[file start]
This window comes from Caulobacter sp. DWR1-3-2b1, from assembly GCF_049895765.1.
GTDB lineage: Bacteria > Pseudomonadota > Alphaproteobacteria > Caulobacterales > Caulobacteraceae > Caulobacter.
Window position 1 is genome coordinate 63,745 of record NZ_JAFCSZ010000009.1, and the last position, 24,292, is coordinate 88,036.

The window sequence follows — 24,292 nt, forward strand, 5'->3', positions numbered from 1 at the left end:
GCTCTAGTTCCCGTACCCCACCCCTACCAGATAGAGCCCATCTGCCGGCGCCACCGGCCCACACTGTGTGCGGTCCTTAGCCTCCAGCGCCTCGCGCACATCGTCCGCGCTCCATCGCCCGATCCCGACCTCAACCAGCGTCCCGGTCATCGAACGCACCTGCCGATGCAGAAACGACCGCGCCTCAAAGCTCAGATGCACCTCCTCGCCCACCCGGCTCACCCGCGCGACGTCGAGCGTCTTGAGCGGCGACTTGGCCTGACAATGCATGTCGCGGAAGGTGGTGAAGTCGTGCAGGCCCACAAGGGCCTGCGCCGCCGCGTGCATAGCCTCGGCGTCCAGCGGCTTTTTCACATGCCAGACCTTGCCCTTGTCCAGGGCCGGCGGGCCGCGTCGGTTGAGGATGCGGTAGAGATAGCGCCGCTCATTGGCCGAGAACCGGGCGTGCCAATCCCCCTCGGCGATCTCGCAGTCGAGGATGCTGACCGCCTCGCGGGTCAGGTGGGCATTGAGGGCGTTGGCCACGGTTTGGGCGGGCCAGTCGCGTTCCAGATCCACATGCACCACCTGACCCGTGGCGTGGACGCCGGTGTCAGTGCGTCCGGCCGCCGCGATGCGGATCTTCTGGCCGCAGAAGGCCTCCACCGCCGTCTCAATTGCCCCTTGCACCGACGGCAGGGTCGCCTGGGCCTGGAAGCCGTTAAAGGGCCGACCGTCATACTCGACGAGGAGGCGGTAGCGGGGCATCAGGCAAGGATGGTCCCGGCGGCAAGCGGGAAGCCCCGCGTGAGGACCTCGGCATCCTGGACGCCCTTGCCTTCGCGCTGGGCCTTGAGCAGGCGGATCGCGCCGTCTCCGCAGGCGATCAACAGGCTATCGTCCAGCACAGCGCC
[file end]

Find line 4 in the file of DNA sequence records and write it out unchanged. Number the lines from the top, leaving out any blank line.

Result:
The window sequence follows — 24,292 nt, forward strand, 5'->3', positions numbered from 1 at the left end: